Treasures in Benamahoma

When we visited Benamahoma, well first it took us a few hours to learn to pronounce the town’s name. Beh-Na-Ma-OH-Ma. But in all seriousness, it was only meant to be a stop-off point on our way to Grazalema to speak with the mayoress about her town’s history of repression and about the fosa de las mujeres or “mass grave of the women” that was linked to Grazalema. Ana María and her companions had spoken to us about that site a little that Monday and this was Friday and we were supposed to learn more.

That was when we met Joaquin. Our contact Carlos had already described him as a real character, but that was almost an understatement. Later in the trip when we mention his name to other people we were interviewing, they always responded, “Oh, he doesn’t talk much at all!” And that was true. If there was a lesson to learn that day it was a lot like the lesson from Wednesday: don’t have too many expectations about where your day is going when you’re researching because you never know where your contacts will take you or how much they have to offer.

So instead of chatting with Joaquin and heading to Grazalema, we spent the whole day in Benamahoma with Joaquin as our guide. He spoke of his own family, of his curious past and the way he started recording his neighbors’ stories when he was still a child. But he also introduced us to what felt like the whole town. After we interviewed Joaquin at a table outside a cafe, he called over to an older gentleman having coffee with a woman and said, “These Americans are with historical memory—come talk to us when you’re done!” And when he (Euripides was his name) was done, he came over and did not even hesitate to tell us the story of his father the poet as his son watched on with a look of great admiration.

Everywhere we went the Benamahometonas were welcoming and eager to share their memories and their families’ memories. But it was not quite so simple as that. Certainly, they were the picture of Andalusian hospitality, offering us coffee and a place to stay if we returned, but there was also another layer to their kindness. When Joaquin introduced us to a new person, he always indicated that we were Americans come to document and disseminate the story of Benamahoma—a town that was the site of unparalleled violence and repression. They saw us not as ordinary historical memory researchers, but as researches from another country that were capable of making more and more people aware of what happened in their town, in their country. I think they were especially interested in talking to us for that reason. In Spain, the subject is not broached much is schools or in the media, so to find us…students and faculty/staff from a university in the US who were interested and capable of (hopefully) making others interested was something many of them seemed to think was a great opportunity.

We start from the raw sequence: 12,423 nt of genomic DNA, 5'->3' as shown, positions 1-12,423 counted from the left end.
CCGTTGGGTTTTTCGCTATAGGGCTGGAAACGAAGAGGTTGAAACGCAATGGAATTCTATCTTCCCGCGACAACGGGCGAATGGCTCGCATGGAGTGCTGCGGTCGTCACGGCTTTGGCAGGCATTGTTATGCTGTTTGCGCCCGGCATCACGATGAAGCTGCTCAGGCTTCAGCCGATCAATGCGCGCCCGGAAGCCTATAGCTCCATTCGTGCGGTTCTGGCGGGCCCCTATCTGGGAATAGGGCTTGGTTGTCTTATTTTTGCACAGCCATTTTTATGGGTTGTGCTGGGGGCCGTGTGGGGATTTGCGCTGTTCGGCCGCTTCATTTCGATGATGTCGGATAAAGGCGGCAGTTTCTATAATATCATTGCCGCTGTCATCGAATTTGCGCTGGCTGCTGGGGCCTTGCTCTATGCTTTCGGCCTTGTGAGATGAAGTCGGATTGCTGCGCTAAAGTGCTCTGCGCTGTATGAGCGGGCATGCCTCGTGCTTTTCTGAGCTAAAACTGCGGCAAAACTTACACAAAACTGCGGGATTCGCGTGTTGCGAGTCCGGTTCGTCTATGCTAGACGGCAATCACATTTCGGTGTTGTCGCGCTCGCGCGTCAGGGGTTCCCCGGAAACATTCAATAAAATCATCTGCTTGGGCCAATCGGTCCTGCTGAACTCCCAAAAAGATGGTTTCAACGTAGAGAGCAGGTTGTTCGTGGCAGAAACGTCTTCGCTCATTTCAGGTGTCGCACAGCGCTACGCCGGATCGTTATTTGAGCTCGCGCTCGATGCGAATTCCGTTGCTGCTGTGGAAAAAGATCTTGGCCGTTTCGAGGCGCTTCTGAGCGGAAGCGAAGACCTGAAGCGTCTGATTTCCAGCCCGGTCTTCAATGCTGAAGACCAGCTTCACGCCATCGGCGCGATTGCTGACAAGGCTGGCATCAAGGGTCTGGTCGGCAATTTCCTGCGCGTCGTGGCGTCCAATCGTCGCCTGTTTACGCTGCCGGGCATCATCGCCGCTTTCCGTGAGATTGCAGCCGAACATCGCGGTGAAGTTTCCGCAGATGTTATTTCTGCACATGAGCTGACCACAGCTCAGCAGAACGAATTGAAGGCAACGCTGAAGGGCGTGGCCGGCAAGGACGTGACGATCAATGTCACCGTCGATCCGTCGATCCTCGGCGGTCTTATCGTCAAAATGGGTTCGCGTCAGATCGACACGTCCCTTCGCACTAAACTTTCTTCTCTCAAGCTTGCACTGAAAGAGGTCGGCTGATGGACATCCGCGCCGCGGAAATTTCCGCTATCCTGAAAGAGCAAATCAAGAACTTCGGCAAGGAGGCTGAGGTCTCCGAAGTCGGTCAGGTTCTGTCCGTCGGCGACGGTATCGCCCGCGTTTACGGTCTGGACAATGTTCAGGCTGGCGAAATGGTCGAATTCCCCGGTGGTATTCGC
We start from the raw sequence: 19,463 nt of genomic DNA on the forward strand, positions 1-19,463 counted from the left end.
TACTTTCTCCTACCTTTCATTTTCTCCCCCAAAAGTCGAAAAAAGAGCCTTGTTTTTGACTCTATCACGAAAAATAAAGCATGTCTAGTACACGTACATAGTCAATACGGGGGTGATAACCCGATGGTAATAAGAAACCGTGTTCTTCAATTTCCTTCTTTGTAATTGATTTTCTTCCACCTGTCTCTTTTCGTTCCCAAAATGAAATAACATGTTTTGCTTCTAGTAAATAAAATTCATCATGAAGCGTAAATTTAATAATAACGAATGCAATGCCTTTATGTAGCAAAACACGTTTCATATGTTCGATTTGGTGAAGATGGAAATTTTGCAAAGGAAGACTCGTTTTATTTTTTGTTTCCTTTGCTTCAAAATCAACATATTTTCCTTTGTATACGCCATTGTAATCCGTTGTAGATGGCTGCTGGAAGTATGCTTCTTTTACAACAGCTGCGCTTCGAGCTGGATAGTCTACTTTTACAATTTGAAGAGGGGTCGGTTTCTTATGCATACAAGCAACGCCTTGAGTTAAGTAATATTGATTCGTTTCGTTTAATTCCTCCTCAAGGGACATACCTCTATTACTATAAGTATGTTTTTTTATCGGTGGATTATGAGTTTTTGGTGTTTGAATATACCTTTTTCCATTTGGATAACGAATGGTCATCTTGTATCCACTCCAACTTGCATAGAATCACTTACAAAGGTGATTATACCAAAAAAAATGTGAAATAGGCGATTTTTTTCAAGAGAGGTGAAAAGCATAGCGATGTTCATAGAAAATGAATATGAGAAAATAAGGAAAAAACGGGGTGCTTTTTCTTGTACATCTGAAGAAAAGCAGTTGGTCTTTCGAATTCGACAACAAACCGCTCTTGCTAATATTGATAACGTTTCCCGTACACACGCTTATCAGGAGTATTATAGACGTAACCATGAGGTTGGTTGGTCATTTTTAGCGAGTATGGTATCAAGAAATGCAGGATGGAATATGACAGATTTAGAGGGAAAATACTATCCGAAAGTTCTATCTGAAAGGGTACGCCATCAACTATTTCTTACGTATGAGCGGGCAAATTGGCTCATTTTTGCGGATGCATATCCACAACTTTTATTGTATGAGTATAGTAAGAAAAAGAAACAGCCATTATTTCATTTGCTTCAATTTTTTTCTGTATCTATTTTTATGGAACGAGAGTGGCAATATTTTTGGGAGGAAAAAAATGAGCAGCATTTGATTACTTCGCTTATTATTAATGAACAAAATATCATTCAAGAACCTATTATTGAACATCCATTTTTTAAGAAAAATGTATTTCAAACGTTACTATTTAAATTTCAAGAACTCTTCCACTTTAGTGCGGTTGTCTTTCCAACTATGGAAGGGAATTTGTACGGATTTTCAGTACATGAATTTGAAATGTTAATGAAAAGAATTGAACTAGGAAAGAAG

But I’m getting away from the treasures we found. Not too much, because the people of Benamahoma are a treasure in themselves, but they also showed us some really great objects of memory before they day was done.

Euripides left to bring us a poem he wrote about his father.

Joaquin had a letter that his grandfather wrote to his grandmother where the bottom half of the letter is written in lemon juice so the Nationalists wouldn’t notice the true subversive contents of the letter. The inked letter above was cheery in order to get by inspection.

Joaquin’s mother had currency from the Franco Era with his face everywhere you looked. Imagine how disturbing that would be if you knew he was responsible for the death of one of your loved ones.

But one woman had both a watch that belonged to her grandfather that her father kept at his bedside every night and two amazing original paintings from the Republic. Beautiful young women draped in the Republican flag with white doves around them. They were truly amazing and what was more amazing was that this woman, Lucía, had kept them hidden throughout the entire dictatorship at great personal risk and they had survived for us to see them hanging in her living room to this day.

Benamahoma was really an incredible place for us to do research in.